ECHR Ruling: 

"sharia law is incompatible with democracy and human rights"


Annual Report 2003 of the European Court of Human Rights

Council of Europe


During a recent altercation in Egypt, a Christian inadvertently killed a Muslim. This incident, according to an , “turned into collective punishment of all Copts in the majority Christian village.” Two Christians “not party to the altercation” were killed; others were stabbed and critically wounded. As usual, “after killing the Copts, Muslims went on a rampage, looting and burning Christian owned homes and businesses.”

Despite all this, “Muslims insist they have not yet avenged” the death of their slain co-religionist; there are fears of “a wholesale massacre of Copts.” Many Christians have fled their homes or are in hiding.

Collectively punishing dhimmis—non-Muslims who refused to convert after their lands were seized by Muslims, and who are treated as “second-class” infidels—for the crimes of the individual is standard under Islam. In this instance, dhimmis are forbidden from striking—let alone killing—Muslims, even if the latter perpetrate the conflict. Prior to the fight that killed him, the Muslim in question had, through the help of radical Salafis, burned down the Christian’s home and was threatening him over a property dispute. Still, non-Muslims are forbidden to raise their hands to Muslims, even in self defense.

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Muhammad’s intelligence service eventually rivaled that of Byzantium and Persia, especially when it came to political information. He reportedly spent hours devising tactical and political stratagems, and once remarked that “all war is cunning,” reminding modern analysts of Sun Tzu’s dictum, “all war is deception.” In his thinking and application of force Muhammad was a combination of Karl von Clause­witz and Niccolo Machiavelli, for he always employed force in the service of political goals. An astute grand strategist, he used non­mili­tary methods (alliance building, politi­cal assassination, bribery, religious appeals, mercy, and calculated butchery) to strengthen his long-term position, sometimes even at the expense of short-term military considerations.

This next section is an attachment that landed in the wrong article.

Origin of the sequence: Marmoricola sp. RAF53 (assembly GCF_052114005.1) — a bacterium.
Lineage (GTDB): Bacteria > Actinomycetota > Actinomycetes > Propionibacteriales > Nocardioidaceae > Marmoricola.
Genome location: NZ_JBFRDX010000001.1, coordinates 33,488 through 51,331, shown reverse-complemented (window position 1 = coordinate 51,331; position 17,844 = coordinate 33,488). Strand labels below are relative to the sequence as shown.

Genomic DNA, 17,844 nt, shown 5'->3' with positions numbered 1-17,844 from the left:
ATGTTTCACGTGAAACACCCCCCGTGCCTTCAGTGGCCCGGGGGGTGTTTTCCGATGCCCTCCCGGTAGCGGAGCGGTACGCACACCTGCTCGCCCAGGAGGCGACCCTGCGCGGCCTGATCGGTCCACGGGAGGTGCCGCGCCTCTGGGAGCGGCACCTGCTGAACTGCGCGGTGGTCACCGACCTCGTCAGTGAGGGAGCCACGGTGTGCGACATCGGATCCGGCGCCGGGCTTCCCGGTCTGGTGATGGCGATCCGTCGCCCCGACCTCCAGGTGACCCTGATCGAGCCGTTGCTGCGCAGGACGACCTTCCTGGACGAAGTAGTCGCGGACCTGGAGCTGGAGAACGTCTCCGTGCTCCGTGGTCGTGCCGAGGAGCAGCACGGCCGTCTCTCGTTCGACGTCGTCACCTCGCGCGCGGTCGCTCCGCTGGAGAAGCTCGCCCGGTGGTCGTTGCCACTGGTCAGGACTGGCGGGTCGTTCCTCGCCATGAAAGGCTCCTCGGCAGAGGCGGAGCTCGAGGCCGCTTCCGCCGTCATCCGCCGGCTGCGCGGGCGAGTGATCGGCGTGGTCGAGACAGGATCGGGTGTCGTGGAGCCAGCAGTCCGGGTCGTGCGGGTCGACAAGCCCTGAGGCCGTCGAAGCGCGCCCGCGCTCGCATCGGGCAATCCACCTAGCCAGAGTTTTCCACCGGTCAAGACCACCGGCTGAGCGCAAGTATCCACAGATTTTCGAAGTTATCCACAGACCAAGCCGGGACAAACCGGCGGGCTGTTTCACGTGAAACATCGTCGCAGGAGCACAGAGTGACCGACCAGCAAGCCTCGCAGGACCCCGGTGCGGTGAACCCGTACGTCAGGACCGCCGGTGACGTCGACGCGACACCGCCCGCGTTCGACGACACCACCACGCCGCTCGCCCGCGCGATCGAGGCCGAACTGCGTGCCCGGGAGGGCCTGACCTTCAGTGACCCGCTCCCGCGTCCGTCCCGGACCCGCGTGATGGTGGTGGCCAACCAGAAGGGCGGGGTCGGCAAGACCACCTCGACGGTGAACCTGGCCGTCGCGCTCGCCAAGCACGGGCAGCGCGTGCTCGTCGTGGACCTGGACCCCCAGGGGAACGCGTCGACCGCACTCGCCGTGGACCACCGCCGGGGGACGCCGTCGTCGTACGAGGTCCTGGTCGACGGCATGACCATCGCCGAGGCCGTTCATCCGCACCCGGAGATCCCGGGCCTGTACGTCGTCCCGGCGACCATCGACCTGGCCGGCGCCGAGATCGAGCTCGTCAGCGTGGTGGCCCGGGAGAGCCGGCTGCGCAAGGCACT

Muhammad’s belief in Islam and his own role as the “Messenger of God” revolutionized Arabian warfare and resulted in the creation of the ancient world’s first army motivated by a coherent system of ideological belief. The ideology of holy war (jihad) and martyrdom (shahada) for the faith was transmitted to the West during the wars between Muslims and Christians in Spain and France, where it changed traditional Christian pacifistic thinking on war, brought into being a coterie of Christian warrior saints, and provided the Catho­lic Church with its ideological justification for the Crusades. Ideology—whether religious or secular—has remained a primary component of military ventures ever since.


With so much of the world focused on ISIS these days, a group which uses and is absolutely dependent on the Qur'an and their prophet Muhammad for their authority, it is important to look at just how authoritative they both are historically.

News Date: 

Abdel-Fattah al-Sisi's makes boldest effort yet to position himself as a modernizer of Islam and states professed goal to purge Islam of extremist ideas of intolerance and violence that fuel groups like al-Qaeda and the Islamic State.


United Kingdom (UK)